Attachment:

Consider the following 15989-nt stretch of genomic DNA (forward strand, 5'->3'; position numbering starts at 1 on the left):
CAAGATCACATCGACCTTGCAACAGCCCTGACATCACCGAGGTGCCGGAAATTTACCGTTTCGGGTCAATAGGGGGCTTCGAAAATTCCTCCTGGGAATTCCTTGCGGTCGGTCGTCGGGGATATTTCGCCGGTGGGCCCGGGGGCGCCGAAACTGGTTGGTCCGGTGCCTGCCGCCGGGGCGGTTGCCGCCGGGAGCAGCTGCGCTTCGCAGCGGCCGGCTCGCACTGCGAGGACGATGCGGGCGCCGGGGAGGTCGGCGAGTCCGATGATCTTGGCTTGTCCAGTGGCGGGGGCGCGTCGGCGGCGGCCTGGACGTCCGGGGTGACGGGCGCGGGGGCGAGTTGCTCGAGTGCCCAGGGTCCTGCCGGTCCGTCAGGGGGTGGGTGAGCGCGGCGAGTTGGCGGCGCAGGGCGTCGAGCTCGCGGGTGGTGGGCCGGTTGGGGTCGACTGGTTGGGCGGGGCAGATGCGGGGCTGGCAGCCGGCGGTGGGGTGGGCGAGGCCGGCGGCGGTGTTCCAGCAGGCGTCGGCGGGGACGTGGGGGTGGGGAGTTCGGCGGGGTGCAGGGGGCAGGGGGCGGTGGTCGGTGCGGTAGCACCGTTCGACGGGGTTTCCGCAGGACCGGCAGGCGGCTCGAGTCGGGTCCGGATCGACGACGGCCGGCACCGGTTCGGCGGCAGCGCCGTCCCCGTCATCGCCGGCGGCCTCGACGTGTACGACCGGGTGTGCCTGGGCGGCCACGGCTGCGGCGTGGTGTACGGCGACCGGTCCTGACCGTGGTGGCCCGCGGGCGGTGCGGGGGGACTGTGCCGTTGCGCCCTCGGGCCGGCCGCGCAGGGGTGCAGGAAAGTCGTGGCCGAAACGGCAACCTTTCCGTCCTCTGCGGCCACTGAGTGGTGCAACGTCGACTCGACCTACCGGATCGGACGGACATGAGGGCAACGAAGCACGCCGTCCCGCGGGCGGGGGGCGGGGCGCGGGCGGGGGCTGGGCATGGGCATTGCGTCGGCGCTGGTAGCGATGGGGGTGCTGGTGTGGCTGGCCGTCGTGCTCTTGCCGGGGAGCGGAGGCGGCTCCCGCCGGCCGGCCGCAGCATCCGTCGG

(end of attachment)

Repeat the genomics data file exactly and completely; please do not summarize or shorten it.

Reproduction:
Consider the following 15989-nt stretch of genomic DNA (forward strand, 5'->3'; position numbering starts at 1 on the left):
CAAGATCACATCGACCTTGCAACAGCCCTGACATCACCGAGGTGCCGGAAATTTACCGTTTCGGGTCAATAGGGGGCTTCGAAAATTCCTCCTGGGAATTCCTTGCGGTCGGTCGTCGGGGATATTTCGCCGGTGGGCCCGGGGGCGCCGAAACTGGTTGGTCCGGTGCCTGCCGCCGGGGCGGTTGCCGCCGGGAGCAGCTGCGCTTCGCAGCGGCCGGCTCGCACTGCGAGGACGATGCGGGCGCCGGGGAGGTCGGCGAGTCCGATGATCTTGGCTTGTCCAGTGGCGGGGGCGCGTCGGCGGCGGCCTGGACGTCCGGGGTGACGGGCGCGGGGGCGAGTTGCTCGAGTGCCCAGGGTCCTGCCGGTCCGTCAGGGGGTGGGTGAGCGCGGCGAGTTGGCGGCGCAGGGCGTCGAGCTCGCGGGTGGTGGGCCGGTTGGGGTCGACTGGTTGGGCGGGGCAGATGCGGGGCTGGCAGCCGGCGGTGGGGTGGGCGAGGCCGGCGGCGGTGTTCCAGCAGGCGTCGGCGGGGACGTGGGGGTGGGGAGTTCGGCGGGGTGCAGGGGGCAGGGGGCGGTGGTCGGTGCGGTAGCACCGTTCGACGGGGTTTCCGCAGGACCGGCAGGCGGCTCGAGTCGGGTCCGGATCGACGACGGCCGGCACCGGTTCGGCGGCAGCGCCGTCCCCGTCATCGCCGGCGGCCTCGACGTGTACGACCGGGTGTGCCTGGGCGGCCACGGCTGCGGCGTGGTGTACGGCGACCGGTCCTGACCGTGGTGGCCCGCGGGCGGTGCGGGGGGACTGTGCCGTTGCGCCCTCGGGCCGGCCGCGCAGGGGTGCAGGAAAGTCGTGGCCGAAACGGCAACCTTTCCGTCCTCTGCGGCCACTGAGTGGTGCAACGTCGACTCGACCTACCGGATCGGACGGACATGAGGGCAACGAAGCACGCCGTCCCGCGGGCGGGGGGCGGGGCGCGGGCGGGGGCTGGGCATGGGCATTGCGTCGGCGCTGGTAGCGATGGGGGTGCTGGTGTGGCTGGCCGTCGTGCTCTTGCCGGGGAGCGGAGGCGGCTCCCGCCGGCCGGCCGCAGCATCCGTCGG